Introduction: Office Door Turned Headboard
When my wife and I moved into our new home, there was an odd patio-type door on the third bedroom. Figuring that our guests would want a little privacy and not wake up to two cats staring through the door in the middle of the night, we replaced the door and stashed the old one for a later project. That later project finally surfaced when we realized that its probably about time we had an actual headboard on our bed.
What you need:
-unused door (not hollow core)
-2x4 lumber depending on how high you would like headboard
-7-inch earthquake hold furniture cable
-liquid deglosser (depending on door)
-paint and primer (we stuck with white)
-wood filler (depending on door)
-two bolts, nuts, washers
Step 1: Door Prep Work
Given this is an upcycled project, many of the steps will differ for you depending on the style and state of your door.
We started by removing the hardware from the door and patching the leftover holes with wood filler. Next, we sanded and rounded the edges. Not wanting to mess with placing a motorized tool near the glass, we taped the edges and threw some liquid deglosser on the remaining areas. Once the deglosser was dry, we double checked our tape seal with a paint scraper and applied our primer and paint.
Step 2: Sizing and Cutting
Our door set some easy parameters as far as sizing. We measured the bottom of the door to mark a cut and make the door symmetrical. Before cutting, we were concerned that the door was hollow and could be destroyed by cutting. Weighing the pro's and cons we determined that we did not want a hollow door sitting above us as we slept (casually ignoring the glass, people).
With gloves and goggles a plenty, we cut the door with a circular saw and found that it was solid and gave a clean cut!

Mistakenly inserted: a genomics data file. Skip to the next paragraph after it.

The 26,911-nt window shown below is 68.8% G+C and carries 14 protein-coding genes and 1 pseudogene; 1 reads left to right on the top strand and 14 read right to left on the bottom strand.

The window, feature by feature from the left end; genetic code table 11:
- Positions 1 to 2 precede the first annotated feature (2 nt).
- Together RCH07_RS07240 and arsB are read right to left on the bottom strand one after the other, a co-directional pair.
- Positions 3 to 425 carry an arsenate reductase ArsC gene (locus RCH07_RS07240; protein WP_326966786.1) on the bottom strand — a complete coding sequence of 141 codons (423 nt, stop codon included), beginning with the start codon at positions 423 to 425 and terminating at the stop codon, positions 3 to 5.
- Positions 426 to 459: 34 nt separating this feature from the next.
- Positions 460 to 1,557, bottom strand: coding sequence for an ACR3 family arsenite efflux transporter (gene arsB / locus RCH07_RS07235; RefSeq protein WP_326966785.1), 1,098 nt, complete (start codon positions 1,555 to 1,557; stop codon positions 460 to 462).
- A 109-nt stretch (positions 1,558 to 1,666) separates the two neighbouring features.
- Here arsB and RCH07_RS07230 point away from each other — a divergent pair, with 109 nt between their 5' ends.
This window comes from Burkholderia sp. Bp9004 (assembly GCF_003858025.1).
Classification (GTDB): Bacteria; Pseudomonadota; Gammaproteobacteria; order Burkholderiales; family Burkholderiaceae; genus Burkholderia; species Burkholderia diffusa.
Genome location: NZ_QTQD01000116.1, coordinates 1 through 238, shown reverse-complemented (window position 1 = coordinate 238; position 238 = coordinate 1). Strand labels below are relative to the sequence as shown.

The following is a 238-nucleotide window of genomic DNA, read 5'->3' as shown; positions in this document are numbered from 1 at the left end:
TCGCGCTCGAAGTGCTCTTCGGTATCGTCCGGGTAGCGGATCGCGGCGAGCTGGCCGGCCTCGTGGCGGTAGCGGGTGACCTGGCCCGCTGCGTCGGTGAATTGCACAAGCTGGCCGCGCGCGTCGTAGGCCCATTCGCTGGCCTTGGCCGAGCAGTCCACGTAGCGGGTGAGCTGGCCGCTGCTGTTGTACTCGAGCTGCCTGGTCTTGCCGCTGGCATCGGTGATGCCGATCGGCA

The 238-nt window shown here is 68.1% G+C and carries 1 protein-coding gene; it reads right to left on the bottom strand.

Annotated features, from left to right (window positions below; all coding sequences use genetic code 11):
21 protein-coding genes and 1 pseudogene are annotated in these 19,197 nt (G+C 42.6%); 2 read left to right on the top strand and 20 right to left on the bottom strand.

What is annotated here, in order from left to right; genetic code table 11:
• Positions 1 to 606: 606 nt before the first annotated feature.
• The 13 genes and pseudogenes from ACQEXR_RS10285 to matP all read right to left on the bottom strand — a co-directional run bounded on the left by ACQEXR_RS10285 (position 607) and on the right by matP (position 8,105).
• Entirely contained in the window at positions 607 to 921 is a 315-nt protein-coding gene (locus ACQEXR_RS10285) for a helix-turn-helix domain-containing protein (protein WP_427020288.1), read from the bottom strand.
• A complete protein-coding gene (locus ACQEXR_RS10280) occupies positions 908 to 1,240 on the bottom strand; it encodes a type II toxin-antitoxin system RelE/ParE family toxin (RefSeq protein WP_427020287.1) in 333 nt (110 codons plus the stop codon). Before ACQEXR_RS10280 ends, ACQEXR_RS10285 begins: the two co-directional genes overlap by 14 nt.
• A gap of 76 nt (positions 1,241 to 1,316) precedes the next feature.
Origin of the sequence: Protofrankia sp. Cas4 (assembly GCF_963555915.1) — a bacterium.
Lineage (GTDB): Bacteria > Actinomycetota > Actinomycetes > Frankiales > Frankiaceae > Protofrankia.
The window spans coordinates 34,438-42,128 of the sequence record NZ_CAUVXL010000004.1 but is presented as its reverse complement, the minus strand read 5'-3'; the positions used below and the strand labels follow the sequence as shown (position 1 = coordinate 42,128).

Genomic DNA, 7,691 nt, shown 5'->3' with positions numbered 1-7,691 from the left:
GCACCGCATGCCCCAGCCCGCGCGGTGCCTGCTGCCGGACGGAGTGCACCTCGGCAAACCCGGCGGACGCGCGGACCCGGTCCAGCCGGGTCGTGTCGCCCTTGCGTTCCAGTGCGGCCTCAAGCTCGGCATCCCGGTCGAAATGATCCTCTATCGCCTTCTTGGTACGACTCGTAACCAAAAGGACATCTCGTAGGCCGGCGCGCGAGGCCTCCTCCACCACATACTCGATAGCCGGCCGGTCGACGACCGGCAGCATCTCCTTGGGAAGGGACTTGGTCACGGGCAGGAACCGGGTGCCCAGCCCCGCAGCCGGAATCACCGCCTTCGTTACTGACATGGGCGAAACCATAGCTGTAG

Step 3: Adding Legs
Now that you have a nice, shiny door, its time to add some height. Full disclosure: this is not a scientific process. We carried the door into the house and literally held it next to the bed determining the height that worked best. For us, that meant cutting 18.5" legs.
We grabbed some 2x4's from t̶h̶e̶ ̶l̶o̶c̶a̶l̶ ̶l̶u̶m̶b̶e̶r̶ ̶y̶a̶r̶d̶ our garage, and cut to size with the circular saw. Using our drill and some wood screws, we secured the legs to the door. 5 legs may be overkill for a flat object, but we figured the bed would hide these for the most part.
After painting the legs, we lined up our new headboard next to our current bed frame. Our metal frame has one hole in each corner that we decided to thread bolts through to attach the headboard to the bed. Basically, once you determine your size, drill a hole completely through the door that is large enough to fit your bolt. Attach the bolt with a washer and nut.
Boom. your new headboard is standing tall.
Step 4: Crash Proofing
There were a lot of critics against the glass door headboard. We attempted to pacify some (and slightly protect ourselves from waking up to a crazy headache) with a wall anchor. We purchased a 7in. quakehold anchor, found a stud in the wall, and drilled it into place. Its pretty well hidden, though you can just make it out in the top-left panel of the door. Either way, this baby is not going down.
Step 5: Check It
Check it out. We would like to thank our home's previous owner for leaving us such a great d̶o̶o̶r̶ headboard! We are really into this for a few reasons:
-At first glance, you don't initially notice its a door, and that's cool!
-We like being able to see our paint job and curtains even with the headboard in place. We have a small bedroom, so this leaves things a bit open still
-Upcycle, what what!
Thanks for checking out our project, feel free to leave any comments or questions.
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